How To Pick an ALF: Keeping Mom and Dad Safe

How To Pick an ALF: Keeping Mom and Dad Safe

As many of you already know, our law firm represents the families of elderly and disabled persons that have been injured, and in some instances died, because of injuries or neglect at the hands of assisted living facilities or nursing homes.  This area of our practice is particularly sensitive to me since, prior to my father’s passing, I had no choice but to elicit the help of an assisted living facility and ultimately a nursing home for his care.  Because of our perspective we only see and deal with cases where tragedy has befallen someone, and unfortunately we have made claims against some of the largest and most prominent facilities as well as some of the most obscure which made me even more apprehensive about the decision I was obliged to make.

So what do you do?  How do you know where to send mom and dad?  In my quest to make sure my father was safe I looked back at the cases we had filed and I determined the underlying principles of a good facility are relatively the same across the spectrum: attention and staffing are paramount.  Here are some suggestions for you to consider while making this very difficult decision.

  1. Visit the facility you are contemplating unannounced:  Of course a facility visit that is scheduled is going to run like a Swiss clock.  Everyone’s going to be clean and happy (or medicated) when you arrive.  Of course they want your money, and normally a lot of it, so they will put their best face forward.  But what happens when you are not there?  What happens when they are not expecting you?  These are the questions you need to know the answers to.  By arriving at a facility that you’re contemplating unannounced you will see the real face and character of the facility.  Look to see if it is clean.  Talk to some of the residents.  Are they happy?  Do they seem disgruntled?  Look at the staff.  Is the staff moving with a purpose or does there appear to be a sense of disorganization and indifference.
  2. Look up the facility you are contemplating for their violation history:  Most people don’t know this but at regular intervals a nursing home or assisted living facility will have an inspection by the state.  All of the results of those inspections are posted on the state’s website at  Take the time to look up the facility.  Go back into their history.  Now I’m not suggesting that any facility that has a violation is bad, on the contrary, you anticipate that an inspection is going to yield something but rather, look to see what that “something” is.  Do they frequently leave the security doors unlocked in the memory care unit?  This is bad.  Do they have multiple multi-thousand-dollar fines assessed against them for failure to monitor patients?  Also bad.  Again, I know the marketing materials are going to be pretty and happy.  The key is to find out what’s going on when the inspector shows up.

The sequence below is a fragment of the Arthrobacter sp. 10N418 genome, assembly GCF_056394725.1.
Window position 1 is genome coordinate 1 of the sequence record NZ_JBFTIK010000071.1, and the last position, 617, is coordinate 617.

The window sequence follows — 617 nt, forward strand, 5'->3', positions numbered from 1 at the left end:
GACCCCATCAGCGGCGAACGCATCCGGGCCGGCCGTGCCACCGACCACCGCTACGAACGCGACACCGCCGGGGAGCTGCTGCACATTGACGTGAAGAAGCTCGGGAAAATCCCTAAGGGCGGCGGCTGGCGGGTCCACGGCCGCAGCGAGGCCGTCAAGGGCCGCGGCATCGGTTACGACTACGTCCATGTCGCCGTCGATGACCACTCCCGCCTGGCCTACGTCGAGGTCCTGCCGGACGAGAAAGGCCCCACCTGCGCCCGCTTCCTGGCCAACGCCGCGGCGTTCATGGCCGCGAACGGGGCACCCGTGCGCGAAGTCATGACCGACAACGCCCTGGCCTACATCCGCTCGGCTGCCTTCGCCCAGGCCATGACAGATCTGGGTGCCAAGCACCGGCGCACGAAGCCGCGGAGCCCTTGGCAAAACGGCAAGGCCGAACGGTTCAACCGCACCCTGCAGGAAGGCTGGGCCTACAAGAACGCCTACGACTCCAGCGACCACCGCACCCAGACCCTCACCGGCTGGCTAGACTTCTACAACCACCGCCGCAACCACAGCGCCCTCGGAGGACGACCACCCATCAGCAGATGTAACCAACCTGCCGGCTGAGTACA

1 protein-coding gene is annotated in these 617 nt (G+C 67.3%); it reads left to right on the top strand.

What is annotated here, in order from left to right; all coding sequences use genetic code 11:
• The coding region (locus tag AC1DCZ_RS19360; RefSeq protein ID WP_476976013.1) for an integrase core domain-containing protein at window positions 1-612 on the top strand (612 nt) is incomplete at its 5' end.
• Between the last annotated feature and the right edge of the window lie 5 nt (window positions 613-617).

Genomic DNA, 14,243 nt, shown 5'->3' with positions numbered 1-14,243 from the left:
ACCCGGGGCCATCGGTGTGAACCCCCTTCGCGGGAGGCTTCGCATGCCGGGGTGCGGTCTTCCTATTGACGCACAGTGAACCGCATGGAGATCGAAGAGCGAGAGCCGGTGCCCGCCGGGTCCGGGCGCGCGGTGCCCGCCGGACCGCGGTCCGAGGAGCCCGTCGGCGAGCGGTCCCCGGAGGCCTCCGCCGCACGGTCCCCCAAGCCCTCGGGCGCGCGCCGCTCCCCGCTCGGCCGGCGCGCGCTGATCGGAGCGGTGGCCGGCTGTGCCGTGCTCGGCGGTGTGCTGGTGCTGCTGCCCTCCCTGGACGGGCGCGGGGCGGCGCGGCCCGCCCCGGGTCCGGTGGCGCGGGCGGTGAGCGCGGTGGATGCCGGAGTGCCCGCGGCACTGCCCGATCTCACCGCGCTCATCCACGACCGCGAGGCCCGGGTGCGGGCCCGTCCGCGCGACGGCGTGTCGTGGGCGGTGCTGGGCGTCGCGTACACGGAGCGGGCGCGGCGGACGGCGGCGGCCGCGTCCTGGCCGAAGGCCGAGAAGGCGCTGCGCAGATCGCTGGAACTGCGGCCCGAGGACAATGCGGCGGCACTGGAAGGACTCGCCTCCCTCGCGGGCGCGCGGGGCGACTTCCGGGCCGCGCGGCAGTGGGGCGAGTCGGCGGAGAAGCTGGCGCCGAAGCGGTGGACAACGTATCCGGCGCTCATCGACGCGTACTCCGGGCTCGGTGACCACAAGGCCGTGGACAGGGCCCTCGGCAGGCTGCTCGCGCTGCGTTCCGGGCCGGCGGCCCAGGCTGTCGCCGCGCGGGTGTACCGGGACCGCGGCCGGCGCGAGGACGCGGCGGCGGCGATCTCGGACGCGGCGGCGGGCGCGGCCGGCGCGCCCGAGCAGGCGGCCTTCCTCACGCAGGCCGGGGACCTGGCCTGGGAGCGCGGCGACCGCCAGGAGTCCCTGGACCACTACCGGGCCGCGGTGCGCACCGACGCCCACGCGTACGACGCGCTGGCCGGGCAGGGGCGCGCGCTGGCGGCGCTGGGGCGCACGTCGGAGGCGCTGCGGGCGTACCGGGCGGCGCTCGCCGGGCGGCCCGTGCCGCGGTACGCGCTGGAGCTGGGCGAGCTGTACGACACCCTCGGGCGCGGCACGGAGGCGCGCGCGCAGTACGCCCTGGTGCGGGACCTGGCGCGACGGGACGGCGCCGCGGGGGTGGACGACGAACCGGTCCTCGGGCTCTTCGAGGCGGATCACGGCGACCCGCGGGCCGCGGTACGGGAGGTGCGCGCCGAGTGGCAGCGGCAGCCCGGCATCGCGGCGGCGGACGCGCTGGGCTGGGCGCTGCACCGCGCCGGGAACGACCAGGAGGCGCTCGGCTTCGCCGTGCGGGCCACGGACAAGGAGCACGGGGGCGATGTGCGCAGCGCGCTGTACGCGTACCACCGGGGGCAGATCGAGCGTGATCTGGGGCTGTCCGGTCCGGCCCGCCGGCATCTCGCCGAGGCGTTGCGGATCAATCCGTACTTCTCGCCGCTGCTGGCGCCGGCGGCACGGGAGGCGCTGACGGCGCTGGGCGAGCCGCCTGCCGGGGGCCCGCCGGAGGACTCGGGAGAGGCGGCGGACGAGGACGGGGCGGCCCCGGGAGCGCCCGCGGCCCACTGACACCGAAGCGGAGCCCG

3. Pick the right facility for your loved one:  Needless to say just because a facility is small does not mean that it is not capable of providing excellent care.  Conversely, just because a facility is very large does not mean they’re not capable of providing excellent care.  The key is to identify what facility will best suit your loved one’s needs.  In the case of my father, he was not particularly social, and after my mother’s passing did not make efforts to engage other people.  Because of this, I needed a facility that was small enough to not overwhelm him but still had enough activities to keep him engaged.  On the other hand, some people are very social and active and would prefer to be in a larger facility where there are not only a number of other residents to spend time with but that also provide activities and amenities that will keep your loved one engaged in their new surroundings.
  4. Visit often:  I cannot stress to you that there is no guarantee that a facility is doing the right things.  Therefore, the only way to protect your loved one is to make sure that you put your eyes on them and you do so often.  I have found that the best way to do this is to have family members visiting the facility at staggered schedules.  Again, everyone expects that people will visit their loved ones on Saturday morning and Sunday after church.  What I suggest is go during the week after work, stop in on a lunch break or sometimes in an early morning.  If you are blessed to have siblings and children that are capable of making visits have those people make visits at staggered times.  It will always be a treat for your loved one to see friends and family unexpectedly and you will also demonstrate to the facility that your loved one is cared for.  I promise you, the facility staff knows who has visitors and who does not.

The decisions we make for our parents are always the most challenging since most of us perceive our parents as capable and in control since they did, in fact, raise us, but this is the time that our parents need us most.   A little bit of research will yield tremendous information that will help you accommodate your loved ones in a place where they can thrive safely with security.

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